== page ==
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January 11, 2024

The Mark of Cain look back at a classic

It takes more than a serious bicycle crash to keep Adelaide's hard-hitting The Mark of Cain off the road.

  • Words: David Simmons
  • Main photo: Brett O'Malley

A bone-crunching accident in late 2023 put the band’s bass player Kim Scott out of action. This pushed back a planned national tour and festival appearances, but the Adelaide alt icons are again hitting stages around Australia following Kim’s recovery.


This article first appeared in our Summer Nights edition, which is on streets now.

While COVID put plans to tour the Adelaide band’s seminal third album Ill At Ease for its 25th anniversary on ice, they’re now touring and playing the classic in its entirety.

The record – produced by punk figurehead Henry Rollins – has been re-released and gained its first-ever vinyl pressing. The album was released in 1995, putting them on the national map in the CD era. A live recording of their appearance at Livid Festival in 1996 has also been issued on vinyl.

CityMag sat down with The Mark of Cain’s vocalist and guitarist John Scott ahead of the tour to talk about Ill At Ease and the Adelaide scene in ’95.

CM: How has Kim pulled up?

John: Good! He fractured his pelvis, broken ribs, broken clavicle, and he’s got a little pelvic brace on (since removed). But he’s good – he’s recovered a lot, and I think he’s realised he’s not going to be riding the bike anytime soon.

TMOC guitarist John Scott.

CM: It has been 28 years since Ill At Ease. Why did you decide now was a good time to revisit and remaster the record?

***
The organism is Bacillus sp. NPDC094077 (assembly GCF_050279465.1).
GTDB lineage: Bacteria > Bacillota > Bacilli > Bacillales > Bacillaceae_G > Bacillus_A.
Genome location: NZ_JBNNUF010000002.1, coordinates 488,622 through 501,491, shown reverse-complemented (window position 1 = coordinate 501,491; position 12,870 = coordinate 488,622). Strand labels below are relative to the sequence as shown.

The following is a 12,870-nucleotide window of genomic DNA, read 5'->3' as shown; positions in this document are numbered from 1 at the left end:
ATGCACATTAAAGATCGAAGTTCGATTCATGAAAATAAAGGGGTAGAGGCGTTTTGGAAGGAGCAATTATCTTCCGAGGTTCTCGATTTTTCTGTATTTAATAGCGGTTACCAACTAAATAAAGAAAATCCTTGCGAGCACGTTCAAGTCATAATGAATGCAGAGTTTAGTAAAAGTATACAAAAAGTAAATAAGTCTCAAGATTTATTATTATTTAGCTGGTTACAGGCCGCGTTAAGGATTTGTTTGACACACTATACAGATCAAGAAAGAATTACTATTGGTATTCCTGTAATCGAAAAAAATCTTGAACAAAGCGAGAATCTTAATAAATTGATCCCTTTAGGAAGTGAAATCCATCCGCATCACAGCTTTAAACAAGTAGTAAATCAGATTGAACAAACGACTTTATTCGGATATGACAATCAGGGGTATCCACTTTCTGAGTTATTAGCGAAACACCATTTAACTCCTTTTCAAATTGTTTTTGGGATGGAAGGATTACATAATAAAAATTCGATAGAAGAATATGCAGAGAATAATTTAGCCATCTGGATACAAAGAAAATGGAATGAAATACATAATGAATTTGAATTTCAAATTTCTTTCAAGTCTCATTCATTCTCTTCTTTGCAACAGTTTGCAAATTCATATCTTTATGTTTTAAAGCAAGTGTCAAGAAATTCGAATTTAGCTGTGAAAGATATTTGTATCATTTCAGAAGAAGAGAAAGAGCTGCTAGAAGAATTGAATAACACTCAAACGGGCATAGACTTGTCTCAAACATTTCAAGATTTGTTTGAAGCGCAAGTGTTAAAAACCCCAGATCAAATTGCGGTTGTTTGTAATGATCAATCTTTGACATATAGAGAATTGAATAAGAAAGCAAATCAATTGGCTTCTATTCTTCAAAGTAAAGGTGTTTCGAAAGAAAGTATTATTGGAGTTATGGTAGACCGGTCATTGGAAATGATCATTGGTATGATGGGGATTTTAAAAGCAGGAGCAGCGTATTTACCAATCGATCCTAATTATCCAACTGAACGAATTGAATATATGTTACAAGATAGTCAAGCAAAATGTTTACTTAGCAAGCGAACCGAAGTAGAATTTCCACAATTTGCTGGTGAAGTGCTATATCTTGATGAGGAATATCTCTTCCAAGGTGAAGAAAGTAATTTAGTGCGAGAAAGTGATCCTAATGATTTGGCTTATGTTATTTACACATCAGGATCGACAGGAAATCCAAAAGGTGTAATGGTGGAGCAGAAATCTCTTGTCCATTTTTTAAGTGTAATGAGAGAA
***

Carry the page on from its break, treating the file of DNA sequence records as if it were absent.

John: Literally because of the anniversary. It was nice to revisit it because at the time when we did it, vinyl wasn’t really being pushed in the 90s, so it’s nice to put it on vinyl.

CM: What’s the process like in remastering an album?

John: I suggested that if we were going to remaster we would see what we could do to the snare, because I was never that happy. I love the recording, but the snare sound… I always wanted it to be a little bit less wooden, so we did some messing around with that. The mix itself is still the mix – it’s produced by Henry Rollins – so what we’ve done is just underneath the snare we’ve made it a bit more solid.

TMOC bassist Kim Scott is back on stage after breaking lots of things in a bicycle prang.

CM: What was it like in 1995 when you were playing gigs in Adelaide?

John: ’95 was really good for us. We were in that moment in time marked by pre-Nirvana, post-Nirvana. We had done pretty well in Adelaide, and at that time the headlining major big act in Adelaide was probably Exploding White Mice. We were getting to the point where we could pull as big a crowd as they could, and we supported one another. That whole time, there were lots of places to play – the pokies hadn’t really shut down venues – and there were myriad little venues and pubs in Adelaide that could cater to 100-200 people. It was fertile, there were lots of bands around and a lot of people in multiple bands.

It was a watershed moment for Australian music, because all of a sudden Triple J went from having 1000 or 2000 listeners to suddenly being all across Australia. By that time we were getting more and more recognition for what we were doing – I think we were even dragging Silverchair around with us when they were like 14/15. It was a really great time for bands in Australia. It was a renaissance.

CM: Even in Adelaide?

John: Especially in Adelaide. Adelaide has always had its own scene and done things the way that Adelaide wants to do it.

CM: What can we expect next for The Mark of Cain?

John: We keep talking about not wanting to flog a dead horse. While there are people who want us to do some shows… I don’t want to overstay our welcome. While there’s an audience we’ll do it.

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